Debbie Rohrer, the activities director for the Kodiak Island Borough School District, is going to bat for her student-athletes during a time when they need it the most.
On a day when the California Interscholastic Federation delayed the start of high school sports until December or January due to COVID-19, Rohrer updated the school board on the impact the virus will have on fall athletics at Kodiak High School.
“I didn’t want to come in and say, ‘We are not even going to try for these kids,’” Rohrer said during a Monday evening Board of Education regular meeting. “I want to try. I want to give it a shot. I think they deserve that.”
The fall season’s official start begins July 29, when football, cross country and tennis start practicing. Swimming and volleyball launch a week later. Rohrer said that those teams, following a mitigation plan, would be allowed to begin their seasons, but coaches would have to be flexible.
“In the time and world that we are living in right now, nine days is a long time and a lot of things could change,” Rohrer said.
Under the Alaska School Activities Association’s return-to-play protocols, sports activities would stop if a community reaches the high-risk level (10 cases per 100,000 population). Activities could still happen in the low (fewer than five cases) and intermediate (five to 10 cases) levels.
Over the weekend, the Kenai Peninsula Borough School District ceased sports activities after the Central Peninsula entered the high-risk level. As numbers spike across Alaska, more districts are approaching the danger zone.
Following COVID-19 numbers will become part of Rohrer’s daily routine as teams approach games in late August. She said a decision to play would be made two to three weeks before scheduled events.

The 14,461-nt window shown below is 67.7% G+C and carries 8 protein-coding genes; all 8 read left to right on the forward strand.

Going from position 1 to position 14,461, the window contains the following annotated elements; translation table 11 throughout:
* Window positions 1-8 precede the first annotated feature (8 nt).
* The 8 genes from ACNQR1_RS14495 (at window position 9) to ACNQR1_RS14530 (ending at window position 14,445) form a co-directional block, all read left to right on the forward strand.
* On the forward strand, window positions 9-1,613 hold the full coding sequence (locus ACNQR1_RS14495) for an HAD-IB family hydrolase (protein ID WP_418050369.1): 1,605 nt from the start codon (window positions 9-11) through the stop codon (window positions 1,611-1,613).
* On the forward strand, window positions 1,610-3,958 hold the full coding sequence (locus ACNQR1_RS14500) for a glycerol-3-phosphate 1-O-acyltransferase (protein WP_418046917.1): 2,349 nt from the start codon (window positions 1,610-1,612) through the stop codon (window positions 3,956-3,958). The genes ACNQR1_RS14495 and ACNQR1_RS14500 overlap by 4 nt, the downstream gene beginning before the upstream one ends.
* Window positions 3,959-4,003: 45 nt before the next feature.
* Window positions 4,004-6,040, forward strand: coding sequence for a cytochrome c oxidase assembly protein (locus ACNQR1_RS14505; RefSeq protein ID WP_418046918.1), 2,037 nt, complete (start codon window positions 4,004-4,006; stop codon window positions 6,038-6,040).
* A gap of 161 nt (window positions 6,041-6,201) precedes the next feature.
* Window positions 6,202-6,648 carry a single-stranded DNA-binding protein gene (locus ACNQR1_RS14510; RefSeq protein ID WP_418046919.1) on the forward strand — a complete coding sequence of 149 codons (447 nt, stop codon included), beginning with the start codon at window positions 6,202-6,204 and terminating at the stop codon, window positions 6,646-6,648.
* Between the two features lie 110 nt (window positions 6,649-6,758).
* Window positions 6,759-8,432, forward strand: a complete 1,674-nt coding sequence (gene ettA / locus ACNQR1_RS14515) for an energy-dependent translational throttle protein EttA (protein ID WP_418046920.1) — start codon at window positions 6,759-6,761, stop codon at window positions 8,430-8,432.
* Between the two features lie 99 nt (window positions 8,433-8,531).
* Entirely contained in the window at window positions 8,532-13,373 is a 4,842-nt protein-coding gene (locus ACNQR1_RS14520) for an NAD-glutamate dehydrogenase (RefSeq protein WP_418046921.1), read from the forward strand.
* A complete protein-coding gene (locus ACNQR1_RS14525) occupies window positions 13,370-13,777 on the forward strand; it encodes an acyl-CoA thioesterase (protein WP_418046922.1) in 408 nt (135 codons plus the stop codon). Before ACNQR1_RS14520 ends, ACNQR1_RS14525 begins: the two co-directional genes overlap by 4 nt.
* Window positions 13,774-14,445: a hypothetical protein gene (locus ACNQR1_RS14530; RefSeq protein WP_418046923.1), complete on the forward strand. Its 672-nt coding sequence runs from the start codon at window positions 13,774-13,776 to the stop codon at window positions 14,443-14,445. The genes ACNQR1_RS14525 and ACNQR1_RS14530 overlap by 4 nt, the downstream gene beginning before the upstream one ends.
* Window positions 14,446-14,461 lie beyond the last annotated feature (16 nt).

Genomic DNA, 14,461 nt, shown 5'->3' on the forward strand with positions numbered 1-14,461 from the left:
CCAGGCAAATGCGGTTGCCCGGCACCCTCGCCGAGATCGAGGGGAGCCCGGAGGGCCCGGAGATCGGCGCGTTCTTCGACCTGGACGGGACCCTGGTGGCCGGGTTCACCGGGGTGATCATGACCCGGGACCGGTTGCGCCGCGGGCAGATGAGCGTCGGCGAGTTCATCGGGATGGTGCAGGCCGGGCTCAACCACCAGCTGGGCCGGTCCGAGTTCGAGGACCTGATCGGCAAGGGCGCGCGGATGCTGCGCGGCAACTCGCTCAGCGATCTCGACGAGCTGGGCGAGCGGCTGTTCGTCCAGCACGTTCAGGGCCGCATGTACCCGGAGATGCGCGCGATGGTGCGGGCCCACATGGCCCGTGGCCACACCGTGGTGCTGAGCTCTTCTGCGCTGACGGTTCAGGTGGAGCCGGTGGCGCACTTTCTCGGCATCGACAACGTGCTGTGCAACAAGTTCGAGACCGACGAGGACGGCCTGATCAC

“Do we feel like it is safe for our kids to travel, or do we feel like it is safe for that team to travel here? If the answer is no, then we just need to say, ‘I’m sorry, we are not traveling that weekend, and nobody is coming to town that weekend.’”
If COVID-19 doesn’t halt prep athletics — for the second time — on The Rock, travel could.
With Ravn going bankrupt and ceasing operations, sports teams traveling to and from the island have only one option — Alaska Airlines. Rohrer said Alaska Airlines charges double the price of what Ravn did for tickets and have not offered a flat rate for sports teams.
Rohrer said the football team’s Week 2 trip to Fairbanks would cost $18,500 in airfare ($734 per ticket), while the cross country team’s race at Soldotna would cost $534 per runner for a roundtrip ticket to Anchorage. Then, there is the added cost of renting vehicles.
She noted that the tennis program is scheduled to host a meet this fall, but that is in jeopardy because of ticket prices.
“If you look at the numbers financially, teams are not going to be able to afford to come here,” Rohrer said. “They balk at paying $250 for a roundtrip ticket, and they haven’t been able to do any fundraising, just like our kids haven’t been able to do any fundraising.”
To limit travel, Rohrer said the administration might have to examine playing only conference games, an approach that some college conferences are doing this fall. According to Rohrer, there would not be a penalty for breaking a contract with another school this season.
“A number of our games in August are not region games, so they are not a requirement to seed us for regions and state,” she said. “I think price is going to be a huge factor in all of that — that is not affordable.”
The school district is behind student activities, but at what cost.
“Being a sports person that I am — basketball gets us through dark winters as we sit up there in the back and watch all these kids come up — but as a board member, it would be unconscionable to pay that much to take a trip,” school board member Judy Carstens said.
School administrators are creating an intramural program that could coincide with varsity programs, if games don’t take place or travel is limited. Superintendent Larry LeDoux said he expects ASAA to cancel some activities that involve a lot of physical contact.
“If we can’t travel, we are going to have to really channel back to the old Joe Floyd days, where we dove into an intramural program, and that will take as much work as a varsity program,” he said.